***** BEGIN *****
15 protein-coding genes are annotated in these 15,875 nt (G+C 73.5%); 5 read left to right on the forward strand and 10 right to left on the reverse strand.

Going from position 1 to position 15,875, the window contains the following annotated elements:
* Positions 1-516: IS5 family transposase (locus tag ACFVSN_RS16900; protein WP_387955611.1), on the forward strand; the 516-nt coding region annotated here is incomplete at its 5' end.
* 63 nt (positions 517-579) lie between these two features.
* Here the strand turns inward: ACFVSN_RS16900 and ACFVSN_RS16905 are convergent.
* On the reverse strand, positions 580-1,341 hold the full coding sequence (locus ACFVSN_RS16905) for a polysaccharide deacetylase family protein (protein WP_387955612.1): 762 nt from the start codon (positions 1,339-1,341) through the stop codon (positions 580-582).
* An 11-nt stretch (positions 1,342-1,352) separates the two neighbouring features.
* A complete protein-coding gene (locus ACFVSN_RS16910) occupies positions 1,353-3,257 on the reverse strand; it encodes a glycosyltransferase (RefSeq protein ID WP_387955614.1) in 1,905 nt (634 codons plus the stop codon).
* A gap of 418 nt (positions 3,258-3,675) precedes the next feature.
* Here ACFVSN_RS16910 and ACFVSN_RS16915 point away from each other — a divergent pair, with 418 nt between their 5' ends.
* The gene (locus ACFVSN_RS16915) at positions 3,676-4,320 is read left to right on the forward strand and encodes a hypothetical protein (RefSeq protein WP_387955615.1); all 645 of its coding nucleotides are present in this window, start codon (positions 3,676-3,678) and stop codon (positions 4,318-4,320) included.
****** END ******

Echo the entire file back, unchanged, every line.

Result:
15 protein-coding genes are annotated in these 15,875 nt (G+C 73.5%); 5 read left to right on the forward strand and 10 right to left on the reverse strand.

Going from position 1 to position 15,875, the window contains the following annotated elements:
* Positions 1-516: IS5 family transposase (locus tag ACFVSN_RS16900; protein WP_387955611.1), on the forward strand; the 516-nt coding region annotated here is incomplete at its 5' end.
* 63 nt (positions 517-579) lie between these two features.
* Here the strand turns inward: ACFVSN_RS16900 and ACFVSN_RS16905 are convergent.
* On the reverse strand, positions 580-1,341 hold the full coding sequence (locus ACFVSN_RS16905) for a polysaccharide deacetylase family protein (protein WP_387955612.1): 762 nt from the start codon (positions 1,339-1,341) through the stop codon (positions 580-582).
* An 11-nt stretch (positions 1,342-1,352) separates the two neighbouring features.
* A complete protein-coding gene (locus ACFVSN_RS16910) occupies positions 1,353-3,257 on the reverse strand; it encodes a glycosyltransferase (RefSeq protein ID WP_387955614.1) in 1,905 nt (634 codons plus the stop codon).
* A gap of 418 nt (positions 3,258-3,675) precedes the next feature.
* Here ACFVSN_RS16910 and ACFVSN_RS16915 point away from each other — a divergent pair, with 418 nt between their 5' ends.
* The gene (locus ACFVSN_RS16915) at positions 3,676-4,320 is read left to right on the forward strand and encodes a hypothetical protein (RefSeq protein WP_387955615.1); all 645 of its coding nucleotides are present in this window, start codon (positions 3,676-3,678) and stop codon (positions 4,318-4,320) included.